ERIN, WISCONSIN — Among his peers, Justin Rose stands out for the thought and careful way he prepares for a big tournament. He is detective-like in his dogged determination to find out as much as he possibly can about a course so that come competition time he will not find himself in a situation he has not prepared for.
His reconnaissance for Erin Hills was typical. He and Mark Fulcher (aka “Fooch”), his caddie of nine years, spent two days there the previous week when hardly anyone else was on the property, slowly plotting their way round each hole, noting their thoughts down in little spiral-bound notebooks. “Rosie’s course management is second to none” Fooch said. “Why? Because he is intelligent, hard working and analytical. I think he gets that last from Ken, his Dad.”
Really thorough preparation might be why Rose was not one of those complaining at the density of the fescue before it was trimmed on Tuesday morning, as Kevin Na and Lee Westwood had done. Nor was he railing about the blind drives or the fiendish bunkers. Preparation, as well as absence, makes the heart grow fonder.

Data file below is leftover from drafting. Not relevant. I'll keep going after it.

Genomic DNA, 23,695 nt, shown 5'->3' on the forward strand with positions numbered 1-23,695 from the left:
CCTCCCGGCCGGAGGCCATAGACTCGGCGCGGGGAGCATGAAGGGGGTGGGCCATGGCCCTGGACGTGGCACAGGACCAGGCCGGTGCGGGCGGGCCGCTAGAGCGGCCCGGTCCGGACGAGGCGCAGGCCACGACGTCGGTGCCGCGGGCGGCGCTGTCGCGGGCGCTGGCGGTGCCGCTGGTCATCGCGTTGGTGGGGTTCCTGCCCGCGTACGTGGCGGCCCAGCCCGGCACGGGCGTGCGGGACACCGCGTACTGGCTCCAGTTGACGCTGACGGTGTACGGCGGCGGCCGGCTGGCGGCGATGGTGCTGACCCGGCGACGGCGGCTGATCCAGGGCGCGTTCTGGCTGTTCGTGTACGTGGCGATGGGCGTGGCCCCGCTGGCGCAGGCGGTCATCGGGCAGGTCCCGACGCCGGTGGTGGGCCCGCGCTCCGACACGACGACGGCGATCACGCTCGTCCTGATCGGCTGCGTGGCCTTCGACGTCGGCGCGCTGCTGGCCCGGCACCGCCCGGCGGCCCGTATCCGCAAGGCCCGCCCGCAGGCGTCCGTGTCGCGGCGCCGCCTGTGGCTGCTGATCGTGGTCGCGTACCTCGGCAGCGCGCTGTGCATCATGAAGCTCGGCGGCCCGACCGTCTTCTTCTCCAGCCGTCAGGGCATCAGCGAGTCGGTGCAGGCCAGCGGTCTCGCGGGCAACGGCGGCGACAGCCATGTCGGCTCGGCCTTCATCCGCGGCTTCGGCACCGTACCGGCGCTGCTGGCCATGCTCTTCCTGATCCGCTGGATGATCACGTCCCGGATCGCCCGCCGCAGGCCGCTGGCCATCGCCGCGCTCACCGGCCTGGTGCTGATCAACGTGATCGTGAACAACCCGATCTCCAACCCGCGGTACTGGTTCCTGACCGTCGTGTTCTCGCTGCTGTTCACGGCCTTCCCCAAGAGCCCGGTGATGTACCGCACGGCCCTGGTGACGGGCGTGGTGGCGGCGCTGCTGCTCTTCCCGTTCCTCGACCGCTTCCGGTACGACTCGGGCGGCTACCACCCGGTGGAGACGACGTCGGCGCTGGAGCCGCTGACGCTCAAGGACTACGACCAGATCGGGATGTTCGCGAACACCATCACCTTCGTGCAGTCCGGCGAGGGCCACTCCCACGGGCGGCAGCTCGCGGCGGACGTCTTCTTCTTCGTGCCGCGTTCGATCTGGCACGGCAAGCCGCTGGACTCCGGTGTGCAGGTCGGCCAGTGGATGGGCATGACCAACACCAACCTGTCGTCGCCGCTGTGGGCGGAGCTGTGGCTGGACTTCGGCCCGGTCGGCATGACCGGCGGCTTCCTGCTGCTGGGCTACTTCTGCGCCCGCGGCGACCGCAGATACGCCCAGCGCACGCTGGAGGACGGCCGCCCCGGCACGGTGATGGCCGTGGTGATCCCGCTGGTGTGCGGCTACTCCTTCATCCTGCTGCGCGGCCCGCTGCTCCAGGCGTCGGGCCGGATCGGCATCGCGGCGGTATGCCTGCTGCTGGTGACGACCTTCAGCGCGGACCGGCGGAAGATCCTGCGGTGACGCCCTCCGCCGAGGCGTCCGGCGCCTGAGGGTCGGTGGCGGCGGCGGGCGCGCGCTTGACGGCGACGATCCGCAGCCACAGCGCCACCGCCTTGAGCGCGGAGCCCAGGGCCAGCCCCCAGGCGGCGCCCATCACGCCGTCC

“We played our first nine holes and when we came in for lunch we still hadn’t formed an opinion” Rose said. “Obviously it was incredibly long. The scale of this golf course is something you don’t often see. Then I played the back nine and I loved it.
“The back nine really cemented my opinion of the golf course. It is obviously incredibly demanding, it’s long off the tee but there is room to play. I like the green complexes. Normally on new courses you have green complexes that are overworked. These are not.”
Golfers rarely win over courses they don’t like, feel uncomfortable on or don’t fit their eye. That being said, watch out for Rose on Sunday afternoon, Father’s Day, and the fourth anniversary of his victory in the U.S. Open at Merion in 2013.